Review: After kicking off the label in 2017, Loop LF returns to Well Street bringing his unique sound design, broken rhythms and deep subs. Martsman kindly pops back from the future to deliver a beautifully technical dnb remix.
Review: Receptor Theory is the seventh release on Verdant Recordings and the first of several scheduled for 2019. Once again we find carefully selected compositions assimilated into another elegant EP of guaranteed deepness. The EP sets tracks from Berlin's Sirko Muller (Tokomak / Wandering) with Ornate Music's Jonno & Tommo on each side plus serious remixes from Verdant favourites RV800 and Havantepe (last seen together on the 2017 Aura EP). It is measure of the label's growing rep that these producers sought to be featured by the label away from their established imprints. The original Affinity and Efficacy tracks are assured yet subtle, dub inflected grooves but each are treated quite radically when reinterpreted. The RV800 reshape of Affinity moulds it into peak time tech house territory with a playful 303 bassline. Havantepe changes up Efficacy with devastating effect; the remix is a sinister breakbeat slow burn with a creeping & growling 303 bassline and a very strong conclusion to this intriguing EP. An EP for students of the deep and scientists of the mind.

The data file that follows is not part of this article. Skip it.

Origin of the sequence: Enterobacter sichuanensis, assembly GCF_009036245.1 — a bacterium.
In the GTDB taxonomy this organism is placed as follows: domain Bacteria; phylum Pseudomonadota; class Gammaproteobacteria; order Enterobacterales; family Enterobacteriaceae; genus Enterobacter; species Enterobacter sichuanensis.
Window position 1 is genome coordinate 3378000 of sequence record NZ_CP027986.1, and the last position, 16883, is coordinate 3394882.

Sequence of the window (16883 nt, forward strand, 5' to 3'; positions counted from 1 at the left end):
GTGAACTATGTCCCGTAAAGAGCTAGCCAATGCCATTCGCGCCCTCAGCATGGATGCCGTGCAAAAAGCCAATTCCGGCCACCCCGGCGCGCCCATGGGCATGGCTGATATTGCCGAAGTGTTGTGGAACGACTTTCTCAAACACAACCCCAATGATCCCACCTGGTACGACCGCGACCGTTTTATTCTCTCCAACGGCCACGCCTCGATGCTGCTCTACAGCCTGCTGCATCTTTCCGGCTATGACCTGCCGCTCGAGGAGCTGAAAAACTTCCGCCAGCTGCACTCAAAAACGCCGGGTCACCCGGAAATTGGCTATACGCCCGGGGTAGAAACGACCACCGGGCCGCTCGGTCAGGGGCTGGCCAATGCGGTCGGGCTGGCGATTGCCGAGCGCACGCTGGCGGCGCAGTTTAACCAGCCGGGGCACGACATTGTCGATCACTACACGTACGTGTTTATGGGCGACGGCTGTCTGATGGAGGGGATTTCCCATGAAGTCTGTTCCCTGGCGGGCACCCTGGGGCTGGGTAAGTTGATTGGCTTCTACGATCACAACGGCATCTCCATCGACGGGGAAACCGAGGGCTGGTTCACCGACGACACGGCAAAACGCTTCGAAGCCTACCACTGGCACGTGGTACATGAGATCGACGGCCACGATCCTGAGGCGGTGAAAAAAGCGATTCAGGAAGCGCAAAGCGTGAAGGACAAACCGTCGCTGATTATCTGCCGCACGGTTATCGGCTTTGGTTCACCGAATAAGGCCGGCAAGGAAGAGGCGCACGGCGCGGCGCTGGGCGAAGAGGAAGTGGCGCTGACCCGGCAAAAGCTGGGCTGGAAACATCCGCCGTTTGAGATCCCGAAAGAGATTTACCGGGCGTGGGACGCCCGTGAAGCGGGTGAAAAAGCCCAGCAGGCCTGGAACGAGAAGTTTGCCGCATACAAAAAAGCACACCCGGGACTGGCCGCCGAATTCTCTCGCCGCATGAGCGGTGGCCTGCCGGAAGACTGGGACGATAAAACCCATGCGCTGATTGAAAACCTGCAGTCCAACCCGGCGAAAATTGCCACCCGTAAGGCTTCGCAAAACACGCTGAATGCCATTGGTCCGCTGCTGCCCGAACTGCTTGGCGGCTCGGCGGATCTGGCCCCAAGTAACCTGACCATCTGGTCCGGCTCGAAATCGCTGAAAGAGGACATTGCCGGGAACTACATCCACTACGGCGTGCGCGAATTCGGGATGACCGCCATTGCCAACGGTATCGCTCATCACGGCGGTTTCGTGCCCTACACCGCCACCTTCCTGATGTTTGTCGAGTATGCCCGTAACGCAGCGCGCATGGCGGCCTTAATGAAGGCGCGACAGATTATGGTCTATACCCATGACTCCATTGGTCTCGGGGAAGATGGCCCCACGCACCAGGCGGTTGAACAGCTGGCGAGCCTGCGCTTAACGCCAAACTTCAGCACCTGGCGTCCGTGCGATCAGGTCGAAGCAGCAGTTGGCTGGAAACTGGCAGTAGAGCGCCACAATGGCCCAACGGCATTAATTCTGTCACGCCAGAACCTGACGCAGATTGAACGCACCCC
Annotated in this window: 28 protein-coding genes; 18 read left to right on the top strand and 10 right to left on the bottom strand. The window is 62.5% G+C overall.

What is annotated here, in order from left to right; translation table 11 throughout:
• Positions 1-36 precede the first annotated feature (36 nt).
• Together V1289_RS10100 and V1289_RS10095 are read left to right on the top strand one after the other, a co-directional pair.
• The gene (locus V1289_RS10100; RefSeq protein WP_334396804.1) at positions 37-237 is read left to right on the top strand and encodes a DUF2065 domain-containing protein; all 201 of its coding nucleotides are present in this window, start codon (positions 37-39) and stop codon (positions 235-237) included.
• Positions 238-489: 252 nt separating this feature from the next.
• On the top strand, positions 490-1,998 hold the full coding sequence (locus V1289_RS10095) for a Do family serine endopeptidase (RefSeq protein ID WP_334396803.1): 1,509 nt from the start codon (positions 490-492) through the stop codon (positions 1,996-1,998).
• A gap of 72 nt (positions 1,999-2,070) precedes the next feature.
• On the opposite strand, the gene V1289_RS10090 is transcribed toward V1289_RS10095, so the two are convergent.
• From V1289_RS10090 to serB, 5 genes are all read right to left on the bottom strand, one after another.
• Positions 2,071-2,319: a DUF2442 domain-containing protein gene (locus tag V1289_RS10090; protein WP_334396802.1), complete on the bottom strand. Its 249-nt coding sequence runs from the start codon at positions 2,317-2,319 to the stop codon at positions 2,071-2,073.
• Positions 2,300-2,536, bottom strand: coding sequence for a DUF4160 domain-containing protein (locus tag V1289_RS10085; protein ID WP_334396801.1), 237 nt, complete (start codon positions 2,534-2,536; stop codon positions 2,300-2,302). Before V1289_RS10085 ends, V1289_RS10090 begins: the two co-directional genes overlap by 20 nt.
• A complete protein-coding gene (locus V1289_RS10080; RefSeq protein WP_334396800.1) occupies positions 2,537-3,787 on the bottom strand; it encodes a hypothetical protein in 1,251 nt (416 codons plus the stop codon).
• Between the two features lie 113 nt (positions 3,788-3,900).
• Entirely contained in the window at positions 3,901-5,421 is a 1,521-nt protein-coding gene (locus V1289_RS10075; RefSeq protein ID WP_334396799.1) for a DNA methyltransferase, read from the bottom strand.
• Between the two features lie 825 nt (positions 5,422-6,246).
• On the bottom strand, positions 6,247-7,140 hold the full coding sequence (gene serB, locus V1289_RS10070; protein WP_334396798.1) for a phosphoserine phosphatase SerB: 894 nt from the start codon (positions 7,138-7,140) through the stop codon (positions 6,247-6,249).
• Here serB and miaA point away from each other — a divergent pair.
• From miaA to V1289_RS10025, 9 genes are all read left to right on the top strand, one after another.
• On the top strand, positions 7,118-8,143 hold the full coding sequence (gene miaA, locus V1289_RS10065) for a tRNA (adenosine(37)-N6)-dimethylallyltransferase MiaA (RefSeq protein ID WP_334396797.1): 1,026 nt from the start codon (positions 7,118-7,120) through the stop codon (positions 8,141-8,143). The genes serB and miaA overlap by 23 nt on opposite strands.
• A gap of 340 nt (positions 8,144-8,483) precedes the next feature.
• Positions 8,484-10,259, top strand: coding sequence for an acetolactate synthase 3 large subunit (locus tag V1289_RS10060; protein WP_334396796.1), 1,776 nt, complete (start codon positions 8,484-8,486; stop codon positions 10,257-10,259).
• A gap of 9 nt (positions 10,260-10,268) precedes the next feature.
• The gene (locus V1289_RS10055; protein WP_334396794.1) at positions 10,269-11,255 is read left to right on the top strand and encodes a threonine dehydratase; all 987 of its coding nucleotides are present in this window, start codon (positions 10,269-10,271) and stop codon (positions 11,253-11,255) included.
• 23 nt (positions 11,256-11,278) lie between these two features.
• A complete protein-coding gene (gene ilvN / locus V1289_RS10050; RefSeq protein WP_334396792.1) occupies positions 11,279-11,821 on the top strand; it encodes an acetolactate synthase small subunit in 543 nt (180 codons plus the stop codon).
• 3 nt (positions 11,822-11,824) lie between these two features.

Pimping People In High Places (Woodword Ave alternative mix)
The Medusa Touch
Review: Gary Martin is well known for his unique productions and his label Teknotika is surely a classic coming out of the famous motor city. This special 10" holds two sought after tracks that were found on a lost DAT tape by Yossi Amoyal and Gary Martin himself. On the A side we have a long time secret weapon, it's a hypnotic groove that was heard on many classic sets, Zip and Ben Klock to name a few. An extremely insane, hard to find Gigi Galaxy track that was changing hands for silly prices is on the B side, for those who know... massive release!
Review: Birmingham experimental dub terrorist Mick Harris inaugurates new Madrid imprint Trauma Collective here as Monrella, with four brand new executions of sheer naked aggression. It was under this moniker that Harris (aka Fret/Lull) released half a dozen EPs for Karl O'Connor's ZET label between 1996 - 2002 - a strong departure from his previous involvement in seminal grindcore outfit Naplalm Death, and the experimental Scorn project (with fellow band member Nik Bullen). Fierce, functional and direct impact grooves that lunge straight for the jugular, the cuts featured on the Build Time EP recapture the zeitgeist of legendary local club night House Of God - an institution responsible for unleashing fellow legends such as Regis and Surgeon back in the day. Although somewhat overlooked, Harris' sound under this alias has most definitely evolved, and follows through with enough dancefloor dynamics to blend with other modern techno sounds.